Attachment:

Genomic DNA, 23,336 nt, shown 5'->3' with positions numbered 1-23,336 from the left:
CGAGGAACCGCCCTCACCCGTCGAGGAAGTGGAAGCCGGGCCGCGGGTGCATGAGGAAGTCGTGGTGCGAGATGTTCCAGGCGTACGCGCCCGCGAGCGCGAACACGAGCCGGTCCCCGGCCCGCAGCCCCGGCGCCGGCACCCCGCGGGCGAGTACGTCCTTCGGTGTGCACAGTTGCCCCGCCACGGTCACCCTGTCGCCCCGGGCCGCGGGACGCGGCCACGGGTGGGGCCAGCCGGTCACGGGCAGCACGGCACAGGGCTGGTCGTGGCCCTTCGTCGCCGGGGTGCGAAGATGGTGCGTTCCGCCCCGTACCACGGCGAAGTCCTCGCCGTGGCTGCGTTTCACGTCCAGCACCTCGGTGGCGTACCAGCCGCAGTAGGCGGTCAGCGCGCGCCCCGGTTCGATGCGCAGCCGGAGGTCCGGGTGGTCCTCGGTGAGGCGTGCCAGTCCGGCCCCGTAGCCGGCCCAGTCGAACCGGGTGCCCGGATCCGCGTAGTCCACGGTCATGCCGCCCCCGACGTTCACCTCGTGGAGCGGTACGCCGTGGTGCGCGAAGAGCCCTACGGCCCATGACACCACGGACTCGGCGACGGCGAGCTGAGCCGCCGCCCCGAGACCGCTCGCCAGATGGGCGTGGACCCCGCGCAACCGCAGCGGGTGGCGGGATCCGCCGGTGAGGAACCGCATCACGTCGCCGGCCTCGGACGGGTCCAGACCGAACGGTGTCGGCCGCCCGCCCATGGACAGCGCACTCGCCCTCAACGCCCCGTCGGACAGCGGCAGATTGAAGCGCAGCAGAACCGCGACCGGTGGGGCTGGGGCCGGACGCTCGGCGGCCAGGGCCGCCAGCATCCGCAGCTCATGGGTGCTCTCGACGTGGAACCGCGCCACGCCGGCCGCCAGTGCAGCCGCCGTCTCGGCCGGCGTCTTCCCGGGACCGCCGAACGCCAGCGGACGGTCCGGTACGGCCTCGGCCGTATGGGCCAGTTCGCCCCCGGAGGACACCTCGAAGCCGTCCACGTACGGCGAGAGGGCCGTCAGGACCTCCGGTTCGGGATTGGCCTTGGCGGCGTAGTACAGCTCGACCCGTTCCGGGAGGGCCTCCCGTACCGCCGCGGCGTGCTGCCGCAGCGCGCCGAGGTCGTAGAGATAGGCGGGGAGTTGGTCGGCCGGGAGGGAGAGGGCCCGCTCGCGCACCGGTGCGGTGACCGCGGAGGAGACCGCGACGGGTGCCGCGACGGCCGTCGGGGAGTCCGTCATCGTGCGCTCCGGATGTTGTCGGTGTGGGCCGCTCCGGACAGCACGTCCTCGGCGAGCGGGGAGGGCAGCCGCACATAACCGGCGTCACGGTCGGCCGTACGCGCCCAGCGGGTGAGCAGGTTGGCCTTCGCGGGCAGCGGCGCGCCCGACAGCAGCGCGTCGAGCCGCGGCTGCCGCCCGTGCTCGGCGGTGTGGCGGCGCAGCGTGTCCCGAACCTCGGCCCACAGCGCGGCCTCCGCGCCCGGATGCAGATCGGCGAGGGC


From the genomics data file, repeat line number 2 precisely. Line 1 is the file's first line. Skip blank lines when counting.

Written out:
CGAGGAACCGCCCTCACCCGTCGAGGAAGTGGAAGCCGGGCCGCGGGTGCATGAGGAAGTCGTGGTGCGAGATGTTCCAGGCGTACGCGCCCGCGAGCGCGAACACGAGCCGGTCCCCGGCCCGCAGCCCCGGCGCCGGCACCCCGCGGGCGAGTACGTCCTTCGGTGTGCACAGTTGCCCCGCCACGGTCACCCTGTCGCCCCGGGCCGCGGGACGCGGCCACGGGTGGGGCCAGCCGGTCACGGGCAGCACGGCACAGGGCTGGTCGTGGCCCTTCGTCGCCGGGGTGCGAAGATGGTGCGTTCCGCCCCGTACCACGGCGAAGTCCTCGCCGTGGCTGCGTTTCACGTCCAGCACCTCGGTGGCGTACCAGCCGCAGTAGGCGGTCAGCGCGCGCCCCGGTTCGATGCGCAGCCGGAGGTCCGGGTGGTCCTCGGTGAGGCGTGCCAGTCCGGCCCCGTAGCCGGCCCAGTCGAACCGGGTGCCCGGATCCGCGTAGTCCACGGTCATGCCGCCCCCGACGTTCACCTCGTGGAGCGGTACGCCGTGGTGCGCGAAGAGCCCTACGGCCCATGACACCACGGACTCGGCGACGGCGAGCTGAGCCGCCGCCCCGAGACCGCTCGCCAGATGGGCGTGGACCCCGCGCAACCGCAGCGGGTGGCGGGATCCGCCGGTGAGGAACCGCATCACGTCGCCGGCCTCGGACGGGTCCAGACCGAACGGTGTCGGCCGCCCGCCCATGGACAGCGCACTCGCCCTCAACGCCCCGTCGGACAGCGGCAGATTGAAGCGCAGCAGAACCGCGACCGGTGGGGCTGGGGCCGGACGCTCGGCGGCCAGGGCCGCCAGCATCCGCAGCTCATGGGTGCTCTCGACGTGGAACCGCGCCACGCCGGCCGCCAGTGCAGCCGCCGTCTCGGCCGGCGTCTTCCCGGGACCGCCGAACGCCAGCGGACGGTCCGGTACGGCCTCGGCCGTATGGGCCAGTTCGCCCCCGGAGGACACCTCGAAGCCGTCCACGTACGGCGAGAGGGCCGTCAGGACCTCCGGTTCGGGATTGGCCTTGGCGGCGTAGTACAGCTCGACCCGTTCCGGGAGGGCCTCCCGTACCGCCGCGGCGTGCTGCCGCAGCGCGCCGAGGTCGTAGAGATAGGCGGGGAGTTGGTCGGCCGGGAGGGAGAGGGCCCGCTCGCGCACCGGTGCGGTGACCGCGGAGGAGACCGCGACGGGTGCCGCGACGGCCGTCGGGGAGTCCGTCATCGTGCGCTCCGGATGTTGTCGGTGTGGGCCGCTCCGGACAGCACGTCCTCGGCGAGCGGGGAGGGCAGCCGCACATAACCGGCGTCACGGTCGGCCGTACGCGCCCAGCGGGTGAGCAGGTTGGCCTTCGCGGGCAGCGGCGCGCCCGACAGCAGCGCGTCGAGCCGCGGCTGCCGCCCGTGCTCGGCGGTGTGGCGGCGCAGCGTGTCCCGAACCTCGGCCCACAGCGCGGCCTCCGCGCCCGGATGCAGATCGGCGAGGGC